Coinbase Reportedly Planning to Go Public This Year—Paving the Way for the Next Phase of Crypto Adoption

Sarah Tran   Jul 09, 2020 16:50

According to sources, Coinbase has started planning for a stock market listing this year, which would make it the first major US cryptocurrency exchange to go public.

Coinbase Goes Public Stock Listing Blockchain.News.jpg

Reuters reported that as Coinbase is pursuing to go public, the listing would require the US Securities and Exchange Commission (SEC)’s greenlight. If the SEC approves the cryptocurrency exchange, it could mean a landmark victory for crypto to go mainstream.

Coinbase has not registered its intention to go public with the SEC, Reuters’ sources said that the cryptocurrency exchange has been in discussions to hire investment banks and law firms. 

Coinbase was valued at over $8 billion in 2018, during its latest private fundraising round, and the crypto exchange is looking into going public via direct listing instead of an initial public offering (IPO).

With direct listing, Coinbase would not need to sell new shares as it would if an IPO was chosen. Existing investors do not have lock-up restrictions on when they can sell their holdings after the listing.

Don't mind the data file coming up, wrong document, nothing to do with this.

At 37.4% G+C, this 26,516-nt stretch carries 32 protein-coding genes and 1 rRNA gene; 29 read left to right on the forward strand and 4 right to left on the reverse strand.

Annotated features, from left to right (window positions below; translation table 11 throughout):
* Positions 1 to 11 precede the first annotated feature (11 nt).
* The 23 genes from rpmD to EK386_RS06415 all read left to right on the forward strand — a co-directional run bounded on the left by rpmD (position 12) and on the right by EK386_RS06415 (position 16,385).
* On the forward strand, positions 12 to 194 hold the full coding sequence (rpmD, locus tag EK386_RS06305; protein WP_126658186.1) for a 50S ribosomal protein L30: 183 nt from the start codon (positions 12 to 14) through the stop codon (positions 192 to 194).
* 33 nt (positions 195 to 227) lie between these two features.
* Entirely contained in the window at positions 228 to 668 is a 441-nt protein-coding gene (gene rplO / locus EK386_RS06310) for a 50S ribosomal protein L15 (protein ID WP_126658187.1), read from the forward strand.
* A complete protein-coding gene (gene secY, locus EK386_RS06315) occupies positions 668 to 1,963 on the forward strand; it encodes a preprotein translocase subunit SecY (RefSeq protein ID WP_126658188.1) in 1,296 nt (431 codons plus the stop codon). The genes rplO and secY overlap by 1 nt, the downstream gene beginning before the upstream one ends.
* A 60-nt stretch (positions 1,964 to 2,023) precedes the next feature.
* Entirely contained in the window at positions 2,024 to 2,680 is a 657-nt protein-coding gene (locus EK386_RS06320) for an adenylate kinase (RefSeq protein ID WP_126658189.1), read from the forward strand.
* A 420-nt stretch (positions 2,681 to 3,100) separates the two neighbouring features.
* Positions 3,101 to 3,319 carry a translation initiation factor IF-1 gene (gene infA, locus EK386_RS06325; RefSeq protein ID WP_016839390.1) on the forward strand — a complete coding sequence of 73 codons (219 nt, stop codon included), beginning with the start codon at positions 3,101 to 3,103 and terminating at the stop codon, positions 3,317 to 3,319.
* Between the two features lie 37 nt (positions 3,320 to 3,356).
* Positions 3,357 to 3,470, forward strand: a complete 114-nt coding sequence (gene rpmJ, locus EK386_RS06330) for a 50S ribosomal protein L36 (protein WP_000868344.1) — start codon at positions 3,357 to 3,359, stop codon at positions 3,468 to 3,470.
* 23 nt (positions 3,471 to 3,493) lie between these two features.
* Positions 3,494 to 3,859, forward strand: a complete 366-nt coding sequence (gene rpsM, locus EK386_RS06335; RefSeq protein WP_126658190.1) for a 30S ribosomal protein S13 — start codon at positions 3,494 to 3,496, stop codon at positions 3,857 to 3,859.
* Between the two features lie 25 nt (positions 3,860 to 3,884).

Coinbase hires ex-Facebook legal team member Paul Grewal

Coinbase announced in a July 8 blog post that a new addition will be made to the crypto exchange’s legal team. 

Paul Grewal, a former US magistrate judge in California and Deputy General Counsel for Facebook, will be joining the ranks of the digital currency exchange.

Coinbase indicated that the opportunity for crypto is currently on the rise and that it is therefore a crucial moment for them to invest in “world-class leaders and teams that can pave the way for the next phase of crypto awareness and adoption.” 

According to Coinbase, Paul Grewal is a good addition to the Coinbase team, as his background is diversified and ranges from a legal background to a business profile. He is known to have significantly impacted the tech industry, due to his role in the ongoing Apple vs. Samsung and Oracle vs. Google tech cases.


Image source: Cliffword Photography via Unsplash

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